This week’s story is from the fabulous Mary Robinette Kowal. This was published in the year she won the Campbell for best new writer, lauded all over the internet, and has been reprinted at least once. It’s also one of the most delightful cons I’ve seen described in fiction.
Lots of stories have a moral or message, and the extent to which people like didactic literature varies from reader to reader. I’ve got a pretty low tolerance for it, which meanes my fondness for fabalistic stories sets me up for irritation pretty regularly, but this story manages to nail the didactic elemet of the fabulist form without being obnoxiously didactic, and that’s entirely because of the light hand used in portraying the story.
The clockwork chickadee was not as pretty as the nightingale. But she did not mind. She pecked the floor when she was wound, looking for invisible bugs. And when she was not wound, she cocked her head and glared at the sparrow, whom she loathed with every tooth on every gear in her pressed-tin body.
This opeing is critical to the success of the story. It gives us setting and all of the important characters except the live mouse. More importantly, it tells us the chickadee is humble, which makes it okay for us to cheer for it. And by telling us that first, telling us that it loathes the sparrow means we’re ready to accept that and share the feeling even though we don’t know anything at all about the sparrow.
Sure, we find out that the sparrow is a bit of an arrogant twit, but that’s not why the chickadee is annoyed – the annoyance is pure jealousy, because the chickadee can’t fly. This is very not cool, and on its own, would make this the story of a creature manipulated into self-destruction by a wicked, jealous rival. Think about what that story would read like for a moment – the plot is identical, but it doesn’t have anything else in common with the story we actually read. That‘s the magic of that first paragraph in this story.
“Have you seen what is written underneath the table? Do you know how the silver marble got behind the potted fern, or where the missing wind-up key is?”
Close, long time readers of my blog (all one of you) should recognize this as the setup of my favorite sales technique – The Soft Sell Half Nelson. I more or less love this story because it shows the technique off so well. The chickadee at no point forces the sparrow to do anything, asserts very little, and all of the crucial elements for the sparrows destruction are suggested either by a third party or the sparrow itself. The chickadee just plants the seeds – three of them because this is a fable and that’s how fable structure works – and the sparrow’s curiosity and greed do the rest. Since we’re already disposed to like the chickadee, and we’ve got reason to dislike the sparrow, this is a chance for us to sadistically watch somebody get their just desserts, which absolves us of the guilt of taking joy in somebody else’s misery.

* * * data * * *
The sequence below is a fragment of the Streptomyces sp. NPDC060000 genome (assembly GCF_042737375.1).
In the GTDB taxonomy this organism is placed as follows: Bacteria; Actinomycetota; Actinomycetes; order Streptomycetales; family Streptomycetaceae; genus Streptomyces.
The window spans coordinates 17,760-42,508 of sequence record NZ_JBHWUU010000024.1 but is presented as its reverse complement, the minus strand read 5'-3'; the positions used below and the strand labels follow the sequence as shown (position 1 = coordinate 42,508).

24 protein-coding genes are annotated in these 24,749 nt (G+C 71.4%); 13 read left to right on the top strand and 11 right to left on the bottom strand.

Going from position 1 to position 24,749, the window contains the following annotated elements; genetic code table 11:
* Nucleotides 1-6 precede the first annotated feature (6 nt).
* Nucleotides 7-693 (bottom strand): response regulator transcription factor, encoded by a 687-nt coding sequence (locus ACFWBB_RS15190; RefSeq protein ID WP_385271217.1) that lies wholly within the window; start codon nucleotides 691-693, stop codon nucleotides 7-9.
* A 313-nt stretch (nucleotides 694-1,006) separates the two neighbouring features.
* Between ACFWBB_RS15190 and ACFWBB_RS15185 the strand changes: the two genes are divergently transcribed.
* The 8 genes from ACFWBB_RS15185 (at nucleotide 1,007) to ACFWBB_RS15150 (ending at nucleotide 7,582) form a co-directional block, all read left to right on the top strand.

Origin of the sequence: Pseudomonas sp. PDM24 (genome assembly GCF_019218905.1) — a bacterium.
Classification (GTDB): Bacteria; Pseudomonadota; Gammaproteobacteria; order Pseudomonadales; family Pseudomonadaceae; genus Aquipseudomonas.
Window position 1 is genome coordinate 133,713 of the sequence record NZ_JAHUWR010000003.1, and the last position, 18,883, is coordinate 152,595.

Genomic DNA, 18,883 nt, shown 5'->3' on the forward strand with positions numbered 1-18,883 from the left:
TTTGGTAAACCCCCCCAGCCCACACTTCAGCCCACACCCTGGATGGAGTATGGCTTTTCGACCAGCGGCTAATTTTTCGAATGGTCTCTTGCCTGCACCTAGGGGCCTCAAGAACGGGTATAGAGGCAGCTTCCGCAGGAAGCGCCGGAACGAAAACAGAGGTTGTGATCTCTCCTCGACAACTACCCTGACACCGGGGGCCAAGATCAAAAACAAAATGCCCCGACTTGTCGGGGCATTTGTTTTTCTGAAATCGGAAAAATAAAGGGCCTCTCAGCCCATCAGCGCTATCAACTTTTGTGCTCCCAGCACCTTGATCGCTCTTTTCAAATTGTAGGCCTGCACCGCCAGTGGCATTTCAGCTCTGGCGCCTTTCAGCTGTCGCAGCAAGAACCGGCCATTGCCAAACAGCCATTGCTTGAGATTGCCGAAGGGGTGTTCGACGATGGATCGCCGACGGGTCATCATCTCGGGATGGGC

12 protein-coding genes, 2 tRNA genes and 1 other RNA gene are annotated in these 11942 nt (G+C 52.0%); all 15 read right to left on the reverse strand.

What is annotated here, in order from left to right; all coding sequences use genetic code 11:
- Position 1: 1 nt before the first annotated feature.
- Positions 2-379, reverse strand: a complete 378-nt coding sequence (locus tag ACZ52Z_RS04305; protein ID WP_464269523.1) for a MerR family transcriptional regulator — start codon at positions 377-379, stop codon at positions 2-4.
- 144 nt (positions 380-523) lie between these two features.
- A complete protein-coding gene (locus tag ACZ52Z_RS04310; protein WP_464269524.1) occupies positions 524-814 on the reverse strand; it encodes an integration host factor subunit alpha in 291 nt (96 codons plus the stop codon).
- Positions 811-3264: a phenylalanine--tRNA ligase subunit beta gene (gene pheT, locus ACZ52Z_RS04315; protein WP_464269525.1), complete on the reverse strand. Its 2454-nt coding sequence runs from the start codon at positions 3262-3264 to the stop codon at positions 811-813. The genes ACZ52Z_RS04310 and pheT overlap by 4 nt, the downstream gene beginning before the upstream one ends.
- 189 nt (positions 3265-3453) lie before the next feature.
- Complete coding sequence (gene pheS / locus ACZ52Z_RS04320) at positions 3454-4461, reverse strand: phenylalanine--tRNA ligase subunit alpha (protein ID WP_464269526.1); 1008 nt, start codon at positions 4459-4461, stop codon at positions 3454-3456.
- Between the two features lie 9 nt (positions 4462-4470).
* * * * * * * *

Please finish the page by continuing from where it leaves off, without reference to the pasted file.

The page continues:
At the end, the story rewards us for our sadism by, when it hits its moment of outright didacticism, giving us the right message.
“No, Mouse, they cannot. We are all bound to our integral mechanisms.”
This was just about bringing sparrow down, not about the chickadee gaining something she wasn’t entitled to. All chickadee gets out of this is the satisfaction of having destroyed sparrow which, when you think about it, is mch harsher and crueller than if she’d expected a personal reward. But it also keeps her hands clean, as it were, and keeps us from having to feel guilty about enjoying the experience of watching her work. “It’s okay,” the story is telling us with this lesson. “Your hero is a benign callous manipulator.”
And that brings us to our sabbatical from the Craft Crucible. I’ll post an update in a few weeks with our next slate of stories. In the mean time, drop me a line with any stories you’d like to see analyzed.